c) Investors will face higher interest rates and lower tax breaks, but Singapore will only levy capital gains and dividend taxes as a last resort.
d) There is one Phd driving a cab. We have yet to see a lawyer or doctor do this.

In 2011, Singaporeans have started becoming very vocal against social inequality. In fact, I would want to believe that once we resolve our transport woes, that is the only thing Singaporeans have to gripe about.

What we are seeing is the beginnings of a resolution of this unhappiness.

This is only the tip of the ice-berg.

I leave you to decide if the second consequence is something that is fair to some Singaporeans. I am undecided for now.

[ A friend informed me that my article is very similar to this one :

But hey, let's not go there. In the Singaporean context it can be seditious.]

Monday, August 25, 2014

Beyond second skilling...

Thought I should share with everyone my view on NTUC PME's drive to promote second skilling amongst PMEs in Singapore.

Second-skilling is a straight forward concept. It encourages Singaporeans to develop hobbies which can be monetized. A manager in manufacturing plant can develop a hobby in photography and eventually gains a degree of protection against job loss when he starts taking professional photographs.

In the absence of actual data of folks monetizing their interests, I would like to share my personal experience.

My biggest success with second-skilling came with teaching myself how to invest. Investing is a great secondary skill to develop although the results can vary. What I felt worked for me was that I was willing to go all the way to become a competent investor. I was eager and happy to study all the qualifications out there using my leisure time because I wanted to become my own private banker and financial advisor. Of course, this success was also fueled by my willingness to pump capital into my portfolio.

However, not all of my hobbies end up earning a profit, I would consider my foray into writing a lukewarm success, or even a financial failure. Out of the three physical books I published, only one broke even. My e-book sales are very minimal, earning about $1.50 on a good month from Amazon. When I started writing,  I was mainly trying to crystallize my thoughts and investment ideas with the secondary objective of building up my personal brand, but my investment of time and money was small - only about $15,000 for all three books.

The jury is out on whether my third-skilling attempt of getting into Law School would pay-off over the long term. There are a lot of concerns on where the legal industry is heading over the next 10 years. But for reasons I will share later, I'm still optimistic that I can find a humble role in spite of the oversupply of lawyers in Singapore.

Ok, now the really theoretical part of this discussion.

I believe that a model on second skilling can be derived from Solow's Growth Model in economics.

Without getting into the gory details, imagine growth to be a function of three inputs Capital, Labor and Innovation.

In Solow's Growth model, under early phases of growth, you can keep injecting capital and labor into the effort and an economy will grow fairly quickly for a decade or so,  after which it will plateau unless you find ways to innovate and differentiate the economy from its peers.

If we apply this model to second skilling, here are some useful insights.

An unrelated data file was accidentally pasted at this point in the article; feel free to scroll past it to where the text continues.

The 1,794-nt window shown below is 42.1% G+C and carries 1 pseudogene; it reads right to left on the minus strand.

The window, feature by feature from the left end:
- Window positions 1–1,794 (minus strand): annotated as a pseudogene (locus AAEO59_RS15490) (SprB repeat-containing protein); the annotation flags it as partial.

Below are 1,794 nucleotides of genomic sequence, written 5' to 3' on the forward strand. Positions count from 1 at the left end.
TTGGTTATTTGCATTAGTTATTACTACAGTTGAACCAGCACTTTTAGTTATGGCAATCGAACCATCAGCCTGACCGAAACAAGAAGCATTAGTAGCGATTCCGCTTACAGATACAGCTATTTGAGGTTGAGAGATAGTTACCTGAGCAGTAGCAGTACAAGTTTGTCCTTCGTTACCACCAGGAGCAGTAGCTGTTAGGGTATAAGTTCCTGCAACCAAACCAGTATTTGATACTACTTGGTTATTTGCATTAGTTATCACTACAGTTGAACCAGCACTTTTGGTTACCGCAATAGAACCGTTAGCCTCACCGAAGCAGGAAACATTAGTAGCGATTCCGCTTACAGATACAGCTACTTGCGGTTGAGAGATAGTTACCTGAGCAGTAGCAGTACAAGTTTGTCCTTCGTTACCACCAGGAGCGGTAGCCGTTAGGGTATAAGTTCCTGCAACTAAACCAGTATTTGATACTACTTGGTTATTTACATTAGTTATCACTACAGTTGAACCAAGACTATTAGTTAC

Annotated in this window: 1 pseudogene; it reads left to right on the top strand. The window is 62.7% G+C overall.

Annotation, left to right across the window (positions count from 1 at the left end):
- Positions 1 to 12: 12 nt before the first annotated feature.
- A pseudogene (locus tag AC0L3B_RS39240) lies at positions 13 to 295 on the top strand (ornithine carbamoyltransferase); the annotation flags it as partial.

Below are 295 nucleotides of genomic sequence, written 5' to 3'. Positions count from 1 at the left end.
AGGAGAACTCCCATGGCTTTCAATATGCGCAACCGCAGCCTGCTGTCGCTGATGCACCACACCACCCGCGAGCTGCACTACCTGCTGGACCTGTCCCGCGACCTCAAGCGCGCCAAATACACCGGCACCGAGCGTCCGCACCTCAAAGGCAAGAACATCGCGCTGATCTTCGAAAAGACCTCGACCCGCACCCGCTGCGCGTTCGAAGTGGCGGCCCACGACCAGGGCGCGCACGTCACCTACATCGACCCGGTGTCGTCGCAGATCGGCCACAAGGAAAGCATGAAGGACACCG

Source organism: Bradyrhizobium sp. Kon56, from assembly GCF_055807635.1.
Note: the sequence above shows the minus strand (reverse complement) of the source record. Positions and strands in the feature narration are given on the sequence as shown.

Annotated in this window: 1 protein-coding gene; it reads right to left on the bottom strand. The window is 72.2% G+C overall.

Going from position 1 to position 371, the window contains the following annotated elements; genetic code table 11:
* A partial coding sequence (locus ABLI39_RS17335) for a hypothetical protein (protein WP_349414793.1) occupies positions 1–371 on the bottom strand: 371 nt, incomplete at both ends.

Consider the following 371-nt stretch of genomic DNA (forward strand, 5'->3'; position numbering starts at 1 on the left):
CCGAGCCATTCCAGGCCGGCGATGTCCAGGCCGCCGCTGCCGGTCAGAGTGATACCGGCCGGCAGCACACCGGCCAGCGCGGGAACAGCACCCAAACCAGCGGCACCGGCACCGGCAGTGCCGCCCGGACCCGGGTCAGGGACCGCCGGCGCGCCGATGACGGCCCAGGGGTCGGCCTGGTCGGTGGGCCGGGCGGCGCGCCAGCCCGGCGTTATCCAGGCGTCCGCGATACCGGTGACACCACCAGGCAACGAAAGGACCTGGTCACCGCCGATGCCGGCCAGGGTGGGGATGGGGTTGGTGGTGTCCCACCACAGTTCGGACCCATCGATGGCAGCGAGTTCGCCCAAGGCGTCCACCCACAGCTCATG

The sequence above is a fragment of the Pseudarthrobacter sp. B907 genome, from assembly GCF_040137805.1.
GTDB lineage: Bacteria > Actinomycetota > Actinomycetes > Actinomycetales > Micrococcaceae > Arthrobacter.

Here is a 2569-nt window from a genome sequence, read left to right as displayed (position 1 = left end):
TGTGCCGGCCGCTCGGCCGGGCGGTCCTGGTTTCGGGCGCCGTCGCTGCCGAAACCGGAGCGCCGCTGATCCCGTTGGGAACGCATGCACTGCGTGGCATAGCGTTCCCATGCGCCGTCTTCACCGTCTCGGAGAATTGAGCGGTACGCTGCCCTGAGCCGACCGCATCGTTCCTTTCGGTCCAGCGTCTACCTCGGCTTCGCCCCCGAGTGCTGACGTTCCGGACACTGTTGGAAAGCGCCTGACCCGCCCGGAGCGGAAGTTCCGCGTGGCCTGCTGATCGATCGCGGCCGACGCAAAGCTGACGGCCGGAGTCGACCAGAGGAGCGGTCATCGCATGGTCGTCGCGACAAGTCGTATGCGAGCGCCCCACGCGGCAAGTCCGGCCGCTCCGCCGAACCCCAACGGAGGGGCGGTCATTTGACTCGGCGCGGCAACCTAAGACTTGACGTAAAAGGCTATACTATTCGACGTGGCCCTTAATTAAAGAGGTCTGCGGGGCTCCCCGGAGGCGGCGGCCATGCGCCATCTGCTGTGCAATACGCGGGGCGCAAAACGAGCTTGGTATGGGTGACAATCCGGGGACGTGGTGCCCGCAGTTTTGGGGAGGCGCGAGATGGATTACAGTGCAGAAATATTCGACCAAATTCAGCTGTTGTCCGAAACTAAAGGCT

For second skilling to work, you need to put in time and money to get to this point when people will pay you to indulge in your hobby. If you are a photographer, you may need to practice your skills in shooting and composition. You may also need to constantly upgrade your gear and it can cost you loads of money. This  explains why some of my efforts bear fruit while other attempts fail. This also provides me with some optimistic feelings due to my substantial time and money commitments to crack legal cases in SMU.

The next insight is that hobbies are fun and a lot of people would drop their current day jobs if they can make money from what they perceive as fun : this limits how far you can go with your hobby. Monetizing a hobby can be Red Ocean territory.

The remedy for reaching a plateau to how much you can extract from your hobby is innovation. You need to apply your hobby in a novel or niche way. Example, folks who love painting Warhammer miniatures can differentiate from other by winning the Golden Daemon Award and even get into giving painting classes to secondary school kids. You can create a new product or seminar from your love of miniatures painting.

I'm not spared from the innovation requirement. Before I graduate, I will need to find a niche within the legal industry which would have to combine my technical skills, investment know-how and new found legal analysis skills to convince someone to take me in.

So in summary, do proceed to monetize your hobbies as recommended by NTUC, a secondary source of income is always a good thing :

a) You need to pour in money and time for your hobby to bear fruit, but there are physical limits to how far you can go with this. eg. Once you get the top of the line camera, paid for the Photoshop license, everything else is based on your skill.
b) If the hobby is especially common, you need to make your attempts unique and distinguish your product offering to the market.

Thursday, August 21, 2014

Pushing the Delay of Gratification to its logical extreme.

I'll start with a personal update.

I'm almost with my first week of school in SMU's Doctor of Jurisprudence or JD program.

This is, by far, the hardest course I've ever taken in my life considering that I have done NUS engineering school, NUS's Masters in Applied Finance and passed all three CFA exams.

Prior to the start of the semester, we would have already completed reading about 30 cases, done two online quizzes, and even attempted to tackle a few problems. SMU places a large emphasis on classroom participation, this means that going to a seminar with a vague understanding is not enough - I have to ensure that I make at least one intelligent ( high quality/ mind-blowing ) contribution every seminar or it will affect my grades. Every seminar is a mini-exam.